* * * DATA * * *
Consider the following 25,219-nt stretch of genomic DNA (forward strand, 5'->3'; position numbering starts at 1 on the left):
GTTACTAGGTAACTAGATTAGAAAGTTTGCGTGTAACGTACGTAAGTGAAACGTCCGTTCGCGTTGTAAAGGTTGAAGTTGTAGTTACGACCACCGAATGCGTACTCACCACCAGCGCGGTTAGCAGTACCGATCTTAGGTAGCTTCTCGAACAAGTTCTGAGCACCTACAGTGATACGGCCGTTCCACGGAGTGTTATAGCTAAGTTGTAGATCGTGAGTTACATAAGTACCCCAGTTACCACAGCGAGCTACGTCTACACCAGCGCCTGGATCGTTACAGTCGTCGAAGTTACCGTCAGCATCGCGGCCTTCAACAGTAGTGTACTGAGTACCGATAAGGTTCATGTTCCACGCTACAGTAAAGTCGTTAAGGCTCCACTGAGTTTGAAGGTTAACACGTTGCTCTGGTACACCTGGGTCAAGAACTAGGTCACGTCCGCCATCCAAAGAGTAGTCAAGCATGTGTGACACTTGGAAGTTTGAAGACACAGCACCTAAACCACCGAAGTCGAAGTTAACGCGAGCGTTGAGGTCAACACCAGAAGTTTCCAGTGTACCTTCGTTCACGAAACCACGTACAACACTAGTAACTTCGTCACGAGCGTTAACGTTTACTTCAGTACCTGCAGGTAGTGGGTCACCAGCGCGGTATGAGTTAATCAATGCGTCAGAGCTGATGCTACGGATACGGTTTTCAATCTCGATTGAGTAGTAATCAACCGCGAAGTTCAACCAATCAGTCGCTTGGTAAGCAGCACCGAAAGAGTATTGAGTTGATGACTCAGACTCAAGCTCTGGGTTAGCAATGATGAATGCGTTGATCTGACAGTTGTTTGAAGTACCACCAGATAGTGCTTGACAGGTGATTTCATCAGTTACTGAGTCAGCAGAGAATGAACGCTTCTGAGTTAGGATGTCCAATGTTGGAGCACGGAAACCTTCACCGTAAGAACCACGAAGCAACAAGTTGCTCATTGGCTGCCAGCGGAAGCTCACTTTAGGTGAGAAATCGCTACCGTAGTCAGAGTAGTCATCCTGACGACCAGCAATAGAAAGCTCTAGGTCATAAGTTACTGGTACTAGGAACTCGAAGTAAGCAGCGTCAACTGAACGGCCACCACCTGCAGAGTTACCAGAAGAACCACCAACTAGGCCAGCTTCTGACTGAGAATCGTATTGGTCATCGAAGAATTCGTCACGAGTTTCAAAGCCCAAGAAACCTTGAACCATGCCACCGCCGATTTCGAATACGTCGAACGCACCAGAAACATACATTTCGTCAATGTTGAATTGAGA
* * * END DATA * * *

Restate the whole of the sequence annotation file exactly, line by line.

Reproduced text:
Consider the following 25,219-nt stretch of genomic DNA (forward strand, 5'->3'; position numbering starts at 1 on the left):
GTTACTAGGTAACTAGATTAGAAAGTTTGCGTGTAACGTACGTAAGTGAAACGTCCGTTCGCGTTGTAAAGGTTGAAGTTGTAGTTACGACCACCGAATGCGTACTCACCACCAGCGCGGTTAGCAGTACCGATCTTAGGTAGCTTCTCGAACAAGTTCTGAGCACCTACAGTGATACGGCCGTTCCACGGAGTGTTATAGCTAAGTTGTAGATCGTGAGTTACATAAGTACCCCAGTTACCACAGCGAGCTACGTCTACACCAGCGCCTGGATCGTTACAGTCGTCGAAGTTACCGTCAGCATCGCGGCCTTCAACAGTAGTGTACTGAGTACCGATAAGGTTCATGTTCCACGCTACAGTAAAGTCGTTAAGGCTCCACTGAGTTTGAAGGTTAACACGTTGCTCTGGTACACCTGGGTCAAGAACTAGGTCACGTCCGCCATCCAAAGAGTAGTCAAGCATGTGTGACACTTGGAAGTTTGAAGACACAGCACCTAAACCACCGAAGTCGAAGTTAACGCGAGCGTTGAGGTCAACACCAGAAGTTTCCAGTGTACCTTCGTTCACGAAACCACGTACAACACTAGTAACTTCGTCACGAGCGTTAACGTTTACTTCAGTACCTGCAGGTAGTGGGTCACCAGCGCGGTATGAGTTAATCAATGCGTCAGAGCTGATGCTACGGATACGGTTTTCAATCTCGATTGAGTAGTAATCAACCGCGAAGTTCAACCAATCAGTCGCTTGGTAAGCAGCACCGAAAGAGTATTGAGTTGATGACTCAGACTCAAGCTCTGGGTTAGCAATGATGAATGCGTTGATCTGACAGTTGTTTGAAGTACCACCAGATAGTGCTTGACAGGTGATTTCATCAGTTACTGAGTCAGCAGAGAATGAACGCTTCTGAGTTAGGATGTCCAATGTTGGAGCACGGAAACCTTCACCGTAAGAACCACGAAGCAACAAGTTGCTCATTGGCTGCCAGCGGAAGCTCACTTTAGGTGAGAAATCGCTACCGTAGTCAGAGTAGTCATCCTGACGACCAGCAATAGAAAGCTCTAGGTCATAAGTTACTGGTACTAGGAACTCGAAGTAAGCAGCGTCAACTGAACGGCCACCACCTGCAGAGTTACCAGAAGAACCACCAACTAGGCCAGCTTCTGACTGAGAATCGTATTGGTCATCGAAGAATTCGTCACGAGTTTCAAAGCCCAAGAAACCTTGAACCATGCCACCGCCGATTTCGAATACGTCGAACGCACCAGAAACATACATTTCGTCAATGTTGAATTGAGA